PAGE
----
We can find such a state in N2(B3 Πg) → N2(A3 Σu+) from 1.2 to 2.2 Å (Wright & Winkler (1968), and Tanaka et.al. (1964)) which is still relatively high energy compared with our meta-stable excited nitrogen. In particular, various kinds of potential energy curves of low-lying N2 state vs nuclear separation (around 1Å to 2.2 Å) have been reported here. So we have postulated that their levels are identified in the far-infrared and terahertz levels. Furthermore, we measured the Raman spectra at 11,000-12,800 cm-1 (corresponding to around 1.5eV), which is a higher energy than that of the hydrogen bond of water, and we could find no difference between the Raman spectrum of activated water and that of normal water, although the less energy (far infrared though terahertz) of the Raman wave numbers may relate to the rotational vibration.
Thus we postulate that the emission below infrared rays may occur due to momentum and spin of electrons rather than transition of the state, and that the THz wave is generated by the parametric oscillation due to the nonlinearity arising from both electronic and rotational contributions of the water; ω3(infrared )=ω1(far infrared)+ω2 (THz). There is no origin to excite N2 electronically, but the origins to excite N2 is the activated substance which has an energy of far-infrared through terahertz and is contacting to nitrogen (polyethylene film in our discussion).
For certain bond lengths that lose energy slowly, and that it could then undergo expansions and contractions in its bond length. Excited nitrogen should emit low-energy radiation (below the frequency of infrared radiation), although we could not detect it experimentally. It is generally said that the basis state of potential energy moves according to the coordinate and another minimum state when excited. Furthermore, N-N can exist and becomes equilibrium. In the excited state, however, the equilibrium position of the nucleus differs from that of the basis due to the different distribution of electron. That is why the energy curves vary corresponding to the distance of N-N. The movement of the nucleus takes a time more than 10-15 s from R to R’, and electrons are also itinerant within the vibrating molecule like 10-14 ~ 10-12 s (which corresponding to 100 ~ 1 THz ).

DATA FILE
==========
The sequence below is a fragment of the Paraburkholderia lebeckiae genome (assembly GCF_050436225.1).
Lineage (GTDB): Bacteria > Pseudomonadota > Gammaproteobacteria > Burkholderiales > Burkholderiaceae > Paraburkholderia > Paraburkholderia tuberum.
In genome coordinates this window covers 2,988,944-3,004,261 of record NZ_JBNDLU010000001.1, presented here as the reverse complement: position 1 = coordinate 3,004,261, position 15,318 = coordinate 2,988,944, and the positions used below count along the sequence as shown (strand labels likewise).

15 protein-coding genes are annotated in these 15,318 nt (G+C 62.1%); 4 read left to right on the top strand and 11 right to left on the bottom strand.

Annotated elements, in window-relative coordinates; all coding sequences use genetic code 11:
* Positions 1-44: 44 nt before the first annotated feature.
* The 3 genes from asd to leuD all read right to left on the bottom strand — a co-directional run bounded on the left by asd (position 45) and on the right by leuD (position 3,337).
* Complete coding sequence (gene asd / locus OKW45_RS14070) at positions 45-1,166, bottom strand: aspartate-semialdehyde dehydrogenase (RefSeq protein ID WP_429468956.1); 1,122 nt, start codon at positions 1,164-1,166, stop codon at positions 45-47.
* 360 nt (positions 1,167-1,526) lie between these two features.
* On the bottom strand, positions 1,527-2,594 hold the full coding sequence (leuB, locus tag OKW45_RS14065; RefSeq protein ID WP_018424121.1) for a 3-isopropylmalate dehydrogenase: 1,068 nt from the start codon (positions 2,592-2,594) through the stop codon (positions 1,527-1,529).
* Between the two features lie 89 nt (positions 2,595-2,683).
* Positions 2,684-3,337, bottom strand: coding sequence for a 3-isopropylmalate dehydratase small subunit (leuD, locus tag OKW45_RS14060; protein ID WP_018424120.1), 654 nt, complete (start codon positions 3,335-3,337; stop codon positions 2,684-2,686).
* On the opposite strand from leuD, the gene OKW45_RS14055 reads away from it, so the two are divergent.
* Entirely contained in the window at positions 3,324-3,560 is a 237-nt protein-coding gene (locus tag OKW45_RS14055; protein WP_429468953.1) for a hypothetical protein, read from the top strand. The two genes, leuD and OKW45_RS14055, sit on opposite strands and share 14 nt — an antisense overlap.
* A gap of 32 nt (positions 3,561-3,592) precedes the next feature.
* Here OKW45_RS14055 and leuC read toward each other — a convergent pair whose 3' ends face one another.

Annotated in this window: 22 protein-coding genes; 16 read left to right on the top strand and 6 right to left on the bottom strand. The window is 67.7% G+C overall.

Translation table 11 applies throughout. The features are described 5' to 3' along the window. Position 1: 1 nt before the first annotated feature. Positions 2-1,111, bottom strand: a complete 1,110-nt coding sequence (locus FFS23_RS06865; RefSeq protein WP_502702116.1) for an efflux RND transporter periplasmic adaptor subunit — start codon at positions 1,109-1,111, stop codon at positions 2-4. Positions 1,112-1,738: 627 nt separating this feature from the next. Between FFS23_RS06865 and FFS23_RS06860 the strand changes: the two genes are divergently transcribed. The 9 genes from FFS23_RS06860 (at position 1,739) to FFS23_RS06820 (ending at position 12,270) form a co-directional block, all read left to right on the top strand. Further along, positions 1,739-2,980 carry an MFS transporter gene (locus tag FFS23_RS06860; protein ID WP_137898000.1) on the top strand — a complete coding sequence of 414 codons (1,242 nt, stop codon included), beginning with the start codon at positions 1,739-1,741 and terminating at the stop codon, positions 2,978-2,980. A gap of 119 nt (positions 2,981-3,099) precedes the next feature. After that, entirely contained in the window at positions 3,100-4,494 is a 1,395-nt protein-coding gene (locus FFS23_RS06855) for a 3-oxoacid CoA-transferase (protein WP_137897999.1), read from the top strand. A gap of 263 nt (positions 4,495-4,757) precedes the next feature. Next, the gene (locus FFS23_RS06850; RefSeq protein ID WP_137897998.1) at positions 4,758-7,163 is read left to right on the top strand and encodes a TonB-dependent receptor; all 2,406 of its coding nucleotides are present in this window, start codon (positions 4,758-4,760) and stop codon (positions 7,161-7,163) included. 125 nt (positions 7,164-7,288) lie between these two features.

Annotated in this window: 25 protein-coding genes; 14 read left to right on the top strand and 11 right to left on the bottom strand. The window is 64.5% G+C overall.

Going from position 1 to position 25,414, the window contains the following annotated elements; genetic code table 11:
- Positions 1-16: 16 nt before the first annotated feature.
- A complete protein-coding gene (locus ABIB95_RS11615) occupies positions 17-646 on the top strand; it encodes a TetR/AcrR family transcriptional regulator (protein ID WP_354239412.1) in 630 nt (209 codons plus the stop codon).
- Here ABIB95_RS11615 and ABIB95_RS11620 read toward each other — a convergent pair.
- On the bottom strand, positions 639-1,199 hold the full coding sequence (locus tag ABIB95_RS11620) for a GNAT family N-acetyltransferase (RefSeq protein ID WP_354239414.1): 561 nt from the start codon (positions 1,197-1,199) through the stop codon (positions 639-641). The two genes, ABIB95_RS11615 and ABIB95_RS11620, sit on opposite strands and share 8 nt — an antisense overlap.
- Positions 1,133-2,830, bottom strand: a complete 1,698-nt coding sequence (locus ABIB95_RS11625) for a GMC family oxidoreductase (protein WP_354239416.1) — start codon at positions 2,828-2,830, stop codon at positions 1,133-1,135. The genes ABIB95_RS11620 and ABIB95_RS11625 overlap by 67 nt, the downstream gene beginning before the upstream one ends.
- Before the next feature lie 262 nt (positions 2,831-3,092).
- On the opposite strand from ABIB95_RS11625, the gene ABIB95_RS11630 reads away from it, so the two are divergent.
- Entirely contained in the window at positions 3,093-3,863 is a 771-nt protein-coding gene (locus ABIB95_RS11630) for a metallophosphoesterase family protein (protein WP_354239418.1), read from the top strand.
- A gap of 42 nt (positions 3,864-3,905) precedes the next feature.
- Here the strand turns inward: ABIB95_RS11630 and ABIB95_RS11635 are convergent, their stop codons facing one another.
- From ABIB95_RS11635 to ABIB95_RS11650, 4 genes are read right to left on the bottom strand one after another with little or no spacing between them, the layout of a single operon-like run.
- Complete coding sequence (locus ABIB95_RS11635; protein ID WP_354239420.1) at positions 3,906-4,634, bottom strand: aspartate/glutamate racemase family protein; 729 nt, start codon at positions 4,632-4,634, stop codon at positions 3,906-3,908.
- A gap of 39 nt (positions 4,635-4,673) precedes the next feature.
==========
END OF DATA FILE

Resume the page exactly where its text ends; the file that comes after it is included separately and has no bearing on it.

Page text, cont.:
The X-ray absorption near-edge structure (XANES) spectrum of N2 has been reported (Nakamatsu et al., 1993) by using the basis set for the level up to 20eV, and a strong peak appears at an energy level above that of the vacuum level around the absorption edge in the XANES. It has been suggested by Nakamatsu et al. (1993) that the excited electron is scattered by the potential energy and that a quasi-stable energy level exists. Therefore, as our calculation also shows, the excited electron may participate in a certain meta-stable state. The absorption edge seems to appear at around 5 eV in the N K X-ray absorption spectrum of N2 (Bianconi et al., 1978). According to our calculations, when one electron is excited, the lowest energy level at a bond distance of 1.28 Å corresponds to the difference of the energy of 5.16 eV from the ground state. Because the difference of the energy roughly describes the absorption edge, this result coincides with our calculation of the dependence of the energy level on the N–N distance. Furthermore, the theories considered are postulated for a dissociation energy of ground-state molecular nitrogen of 9.76 eV, at which Wright and Winkler (1968) state that the corresponding high association energy for ground-state nitrogen atoms makes it unnecessary to postulate any recombination of electronically excited atoms, and the primary process may be the recombination of N(4S) atoms along a 5Σg+ potential energy curve.